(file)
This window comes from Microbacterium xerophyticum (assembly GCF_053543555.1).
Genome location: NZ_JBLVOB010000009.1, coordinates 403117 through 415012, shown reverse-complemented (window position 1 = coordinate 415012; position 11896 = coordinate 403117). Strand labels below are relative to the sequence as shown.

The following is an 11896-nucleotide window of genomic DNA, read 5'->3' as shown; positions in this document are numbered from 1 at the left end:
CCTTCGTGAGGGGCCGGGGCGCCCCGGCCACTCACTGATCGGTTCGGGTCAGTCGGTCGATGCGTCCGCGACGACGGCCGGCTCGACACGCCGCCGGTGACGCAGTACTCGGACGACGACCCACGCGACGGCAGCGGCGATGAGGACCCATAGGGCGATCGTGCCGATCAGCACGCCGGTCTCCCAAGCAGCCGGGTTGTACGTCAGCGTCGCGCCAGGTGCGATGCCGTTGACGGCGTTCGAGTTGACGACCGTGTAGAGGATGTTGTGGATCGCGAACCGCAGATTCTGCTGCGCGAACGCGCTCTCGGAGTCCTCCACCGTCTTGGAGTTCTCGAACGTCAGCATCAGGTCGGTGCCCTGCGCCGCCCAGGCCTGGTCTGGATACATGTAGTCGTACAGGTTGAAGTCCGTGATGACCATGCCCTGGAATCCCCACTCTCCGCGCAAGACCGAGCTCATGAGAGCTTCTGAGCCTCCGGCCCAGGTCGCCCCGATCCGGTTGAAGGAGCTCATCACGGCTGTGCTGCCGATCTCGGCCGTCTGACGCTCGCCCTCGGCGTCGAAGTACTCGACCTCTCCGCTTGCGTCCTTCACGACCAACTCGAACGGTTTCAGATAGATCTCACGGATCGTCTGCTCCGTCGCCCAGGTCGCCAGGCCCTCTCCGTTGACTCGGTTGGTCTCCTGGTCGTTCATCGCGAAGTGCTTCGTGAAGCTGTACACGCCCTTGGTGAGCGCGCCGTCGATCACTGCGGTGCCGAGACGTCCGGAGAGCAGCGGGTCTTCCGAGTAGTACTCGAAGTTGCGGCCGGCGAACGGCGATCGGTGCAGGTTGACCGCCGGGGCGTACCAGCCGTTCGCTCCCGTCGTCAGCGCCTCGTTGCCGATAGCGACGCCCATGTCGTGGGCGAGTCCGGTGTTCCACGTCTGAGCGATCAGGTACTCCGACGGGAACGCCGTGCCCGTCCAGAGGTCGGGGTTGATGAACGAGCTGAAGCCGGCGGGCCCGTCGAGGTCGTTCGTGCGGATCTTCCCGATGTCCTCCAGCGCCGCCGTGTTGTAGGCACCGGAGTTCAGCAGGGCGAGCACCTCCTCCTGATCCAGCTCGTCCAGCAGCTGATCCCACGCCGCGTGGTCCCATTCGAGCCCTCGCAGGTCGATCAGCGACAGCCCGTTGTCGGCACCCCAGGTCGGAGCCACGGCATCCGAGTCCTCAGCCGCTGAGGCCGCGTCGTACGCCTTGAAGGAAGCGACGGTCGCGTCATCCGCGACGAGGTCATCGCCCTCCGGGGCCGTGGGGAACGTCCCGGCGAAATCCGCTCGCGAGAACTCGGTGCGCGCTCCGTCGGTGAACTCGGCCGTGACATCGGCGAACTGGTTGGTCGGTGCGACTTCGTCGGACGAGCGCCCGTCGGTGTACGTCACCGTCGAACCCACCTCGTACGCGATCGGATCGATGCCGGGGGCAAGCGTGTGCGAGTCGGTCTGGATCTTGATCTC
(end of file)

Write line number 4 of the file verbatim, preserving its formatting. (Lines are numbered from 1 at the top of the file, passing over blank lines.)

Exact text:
CCTTCGTGAGGGGCCGGGGCGCCCCGGCCACTCACTGATCGGTTCGGGTCAGTCGGTCGATGCGTCCGCGACGACGGCCGGCTCGACACGCCGCCGGTGACGCAGTACTCGGACGACGACCCACGCGACGGCAGCGGCGATGAGGACCCATAGGGCGATCGTGCCGATCAGCACGCCGGTCTCCCAAGCAGCCGGGTTGTACGTCAGCGTCGCGCCAGGTGCGATGCCGTTGACGGCGTTCGAGTTGACGACCGTGTAGAGGATGTTGTGGATCGCGAACCGCAGATTCTGCTGCGCGAACGCGCTCTCGGAGTCCTCCACCGTCTTGGAGTTCTCGAACGTCAGCATCAGGTCGGTGCCCTGCGCCGCCCAGGCCTGGTCTGGATACATGTAGTCGTACAGGTTGAAGTCCGTGATGACCATGCCCTGGAATCCCCACTCTCCGCGCAAGACCGAGCTCATGAGAGCTTCTGAGCCTCCGGCCCAGGTCGCCCCGATCCGGTTGAAGGAGCTCATCACGGCTGTGCTGCCGATCTCGGCCGTCTGACGCTCGCCCTCGGCGTCGAAGTACTCGACCTCTCCGCTTGCGTCCTTCACGACCAACTCGAACGGTTTCAGATAGATCTCACGGATCGTCTGCTCCGTCGCCCAGGTCGCCAGGCCCTCTCCGTTGACTCGGTTGGTCTCCTGGTCGTTCATCGCGAAGTGCTTCGTGAAGCTGTACACGCCCTTGGTGAGCGCGCCGTCGATCACTGCGGTGCCGAGACGTCCGGAGAGCAGCGGGTCTTCCGAGTAGTACTCGAAGTTGCGGCCGGCGAACGGCGATCGGTGCAGGTTGACCGCCGGGGCGTACCAGCCGTTCGCTCCCGTCGTCAGCGCCTCGTTGCCGATAGCGACGCCCATGTCGTGGGCGAGTCCGGTGTTCCACGTCTGAGCGATCAGGTACTCCGACGGGAACGCCGTGCCCGTCCAGAGGTCGGGGTTGATGAACGAGCTGAAGCCGGCGGGCCCGTCGAGGTCGTTCGTGCGGATCTTCCCGATGTCCTCCAGCGCCGCCGTGTTGTAGGCACCGGAGTTCAGCAGGGCGAGCACCTCCTCCTGATCCAGCTCGTCCAGCAGCTGATCCCACGCCGCGTGGTCCCATTCGAGCCCTCGCAGGTCGATCAGCGACAGCCCGTTGTCGGCACCCCAGGTCGGAGCCACGGCATCCGAGTCCTCAGCCGCTGAGGCCGCGTCGTACGCCTTGAAGGAAGCGACGGTCGCGTCATCCGCGACGAGGTCATCGCCCTCCGGGGCCGTGGGGAACGTCCCGGCGAAATCCGCTCGCGAGAACTCGGTGCGCGCTCCGTCGGTGAACTCGGCCGTGACATCGGCGAACTGGTTGGTCGGTGCGACTTCGTCGGACGAGCGCCCGTCGGTGTACGTCACCGTCGAACCCACCTCGTACGCGATCGGATCGATGCCGGGGGCAAGCGTGTGCGAGTCGGTCTGGATCTTGATCTC